When it comes to your belongings, do you consider yourself a collector? Or do you simply accumulate things?
Some folks are able to go through life barely owning anything, while others tend to amass vast amounts of stuff. You and I, and most average folks out there fall somewhere in between.
There’s a huge difference between carefully collecting and organizing some specific sort of items and simply letting stuff pile up. Collectors tend to obsess over the details as well as knowing the background, history, and minutia of whatever it may be that they’re obsessed with.
Your average hoarder, however, makes no such distinction. The quest for more stuff continues until there’s no room left to stack. Collectibles can usually be categorized and curated in such a way that their value can be expressed to other collectors.
And what happens to those carefully collected items when you are gone? Hopefully they are passed along to a worthy beneficiary and not cast off like some unloved junk.
If you’re really serious about it, and have a vast fortune behind you to put into the effort, you could leave behind a legacy like a certain widow in Boston did early in the last century.
I spent the better part of the day wandering about the Isabella Stewart Gardner Museum, opened to the public in 1903 in the Fenway District. The history of this remarkable woman is noteworthy, not just for what she did, but also for how unusual it was in the era in which she did it.
Raised in the tradition of many upper-crust families at the time, she was sent off to Europe to finish her education in a refined atmosphere. There she met her future husband with whom she developed an interest in Italian Renaissance art. Their only offspring was a son who died of pneumonia at age two, plunging her into a depression for which she was prescribed travel as a balm to her soul.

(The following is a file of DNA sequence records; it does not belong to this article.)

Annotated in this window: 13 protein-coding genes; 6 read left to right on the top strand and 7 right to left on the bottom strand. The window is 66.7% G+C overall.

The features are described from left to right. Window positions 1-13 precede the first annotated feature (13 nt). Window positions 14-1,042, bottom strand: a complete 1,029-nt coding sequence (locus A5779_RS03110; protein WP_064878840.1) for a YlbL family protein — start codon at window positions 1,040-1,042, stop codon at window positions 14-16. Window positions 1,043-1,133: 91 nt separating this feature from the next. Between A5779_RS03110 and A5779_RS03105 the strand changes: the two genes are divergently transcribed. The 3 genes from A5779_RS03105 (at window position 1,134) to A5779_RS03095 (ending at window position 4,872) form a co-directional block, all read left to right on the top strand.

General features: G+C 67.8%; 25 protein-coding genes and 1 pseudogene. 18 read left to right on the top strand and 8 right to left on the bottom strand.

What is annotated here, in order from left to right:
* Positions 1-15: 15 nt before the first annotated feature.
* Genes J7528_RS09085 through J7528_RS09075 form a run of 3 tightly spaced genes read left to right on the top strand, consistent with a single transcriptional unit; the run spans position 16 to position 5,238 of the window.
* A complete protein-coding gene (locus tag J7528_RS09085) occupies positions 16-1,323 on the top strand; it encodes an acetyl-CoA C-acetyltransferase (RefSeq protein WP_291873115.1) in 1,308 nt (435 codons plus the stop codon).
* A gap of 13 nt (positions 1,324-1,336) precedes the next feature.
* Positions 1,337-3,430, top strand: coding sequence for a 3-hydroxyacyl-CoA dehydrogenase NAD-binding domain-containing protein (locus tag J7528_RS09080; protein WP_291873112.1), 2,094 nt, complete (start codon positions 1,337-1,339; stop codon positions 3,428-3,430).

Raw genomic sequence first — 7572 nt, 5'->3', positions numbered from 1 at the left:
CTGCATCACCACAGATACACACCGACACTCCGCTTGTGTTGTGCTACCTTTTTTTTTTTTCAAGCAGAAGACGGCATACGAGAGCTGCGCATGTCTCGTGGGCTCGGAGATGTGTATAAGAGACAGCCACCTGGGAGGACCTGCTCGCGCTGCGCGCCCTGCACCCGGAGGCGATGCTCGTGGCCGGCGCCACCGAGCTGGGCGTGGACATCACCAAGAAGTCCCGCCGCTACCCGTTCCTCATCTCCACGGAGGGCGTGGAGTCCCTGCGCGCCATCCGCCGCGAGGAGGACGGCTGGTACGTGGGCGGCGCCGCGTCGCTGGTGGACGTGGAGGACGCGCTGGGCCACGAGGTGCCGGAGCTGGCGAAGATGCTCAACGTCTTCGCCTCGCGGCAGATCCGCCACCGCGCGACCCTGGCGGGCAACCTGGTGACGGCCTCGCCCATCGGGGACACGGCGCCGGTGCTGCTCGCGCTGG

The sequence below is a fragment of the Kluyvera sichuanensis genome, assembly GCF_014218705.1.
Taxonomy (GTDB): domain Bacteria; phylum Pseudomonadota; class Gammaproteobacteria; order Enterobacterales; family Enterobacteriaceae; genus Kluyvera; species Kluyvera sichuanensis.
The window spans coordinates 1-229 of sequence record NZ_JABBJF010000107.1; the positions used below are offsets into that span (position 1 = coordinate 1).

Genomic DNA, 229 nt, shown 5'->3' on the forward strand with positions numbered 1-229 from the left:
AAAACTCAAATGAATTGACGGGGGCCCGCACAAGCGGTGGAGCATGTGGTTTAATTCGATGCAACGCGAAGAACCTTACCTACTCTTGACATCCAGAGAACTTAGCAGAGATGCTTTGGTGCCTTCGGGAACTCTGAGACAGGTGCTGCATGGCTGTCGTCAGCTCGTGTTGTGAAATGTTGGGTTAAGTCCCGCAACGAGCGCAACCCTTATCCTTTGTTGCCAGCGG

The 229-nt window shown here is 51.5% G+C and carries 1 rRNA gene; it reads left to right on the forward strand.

These travels around Europe, Asia, and other parts of the world set the stage for her later obsession with bringing fine art to the public. She thought that great art was what America lacked and set out to address the problem with the help of her husband.
Finding herself in the possession of a large inheritance from her father she began to collect in earnest. With their collection outgrowing their home, the couple began to make plans for a museum where the work could be enjoyed by the public.
Sadly, her husband succumbed to a heart attack before work on the museum commenced. She pressed forward wish the help of architect William T. Sears to create a Venetian-style home for herself and her expanding collection.
She collected displayed a collection of more than 7500 paintings, sculptures, furniture, textiles, silver, ceramics, 1500 rare books, and 7000 archival objects from ancient Rome, Medieval Europe, Renaissance Italy, Asia, the Islamic world, and 19th-century France and America. Among the artists represented in the galleries are Titian, Rembrandt, Michelangelo, Raphael, Botticelli, Manet, Degas, Whistler, Matisse, and Sargent.
What makes this museum experience more remarkable than most is how she stipulated for its care in her will. Everything is to be arranged and kept exactly as she left it. If anything is moved or changed, then the entire collection is to be auctioned off in Paris with the proceeds being donated to the Harvard endowment.
The overall effect is to experience a collection as the collector intended. There are no explanatory placards or identifying titles to read as you wander the galleries, everything is grouped according to her personal aesthetic whims leaving you free to soak up the ambience.
The collection was marred by an audacious art theft in 1990 when over $500 million dollars worth of art by Rembrandt, Vermeer, and others was lifted, a crime unsolved to this day.
Such prowess in collecting is rarely seen. Should you find yourself questioning your own collection of collectibles, come to Boston and take a walk around the Gardner Museum to put things into perspective. You might just decide to cast off all of your worldly possessions and go to the ascetic route instead!
Much love till next Monday!
Director of the Dance First Association
Publisher of Conscious Dancer Magazine
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